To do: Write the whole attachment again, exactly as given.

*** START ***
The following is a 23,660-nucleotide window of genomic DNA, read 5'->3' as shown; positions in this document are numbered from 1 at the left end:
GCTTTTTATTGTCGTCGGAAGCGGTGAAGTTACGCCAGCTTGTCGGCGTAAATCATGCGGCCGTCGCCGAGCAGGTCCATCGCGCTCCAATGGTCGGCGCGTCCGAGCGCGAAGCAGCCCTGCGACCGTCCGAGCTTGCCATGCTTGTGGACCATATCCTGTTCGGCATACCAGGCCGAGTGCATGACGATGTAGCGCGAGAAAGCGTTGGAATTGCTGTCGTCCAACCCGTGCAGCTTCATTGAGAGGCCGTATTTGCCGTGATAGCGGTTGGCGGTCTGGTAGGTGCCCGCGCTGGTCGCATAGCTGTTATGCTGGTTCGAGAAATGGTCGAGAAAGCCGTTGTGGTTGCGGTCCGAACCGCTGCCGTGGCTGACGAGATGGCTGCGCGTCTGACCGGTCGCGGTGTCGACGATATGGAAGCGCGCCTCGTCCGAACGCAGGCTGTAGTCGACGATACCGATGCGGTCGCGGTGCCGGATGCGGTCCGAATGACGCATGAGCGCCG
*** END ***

The following is a 23,660-nucleotide window of genomic DNA, read 5'->3' as shown; positions in this document are numbered from 1 at the left end:
GCTTTTTATTGTCGTCGGAAGCGGTGAAGTTACGCCAGCTTGTCGGCGTAAATCATGCGGCCGTCGCCGAGCAGGTCCATCGCGCTCCAATGGTCGGCGCGTCCGAGCGCGAAGCAGCCCTGCGACCGTCCGAGCTTGCCATGCTTGTGGACCATATCCTGTTCGGCATACCAGGCCGAGTGCATGACGATGTAGCGCGAGAAAGCGTTGGAATTGCTGTCGTCCAACCCGTGCAGCTTCATTGAGAGGCCGTATTTGCCGTGATAGCGGTTGGCGGTCTGGTAGGTGCCCGCGCTGGTCGCATAGCTGTTATGCTGGTTCGAGAAATGGTCGAGAAAGCCGTTGTGGTTGCGGTCCGAACCGCTGCCGTGGCTGACGAGATGGCTGCGCGTCTGACCGGTCGCGGTGTCGACGATATGGAAGCGCGCCTCGTCCGAACGCAGGCTGTAGTCGACGATACCGATGCGGTCGCGGTGCCGGATGCGGTCCGAATGACGCATGAGCGCCG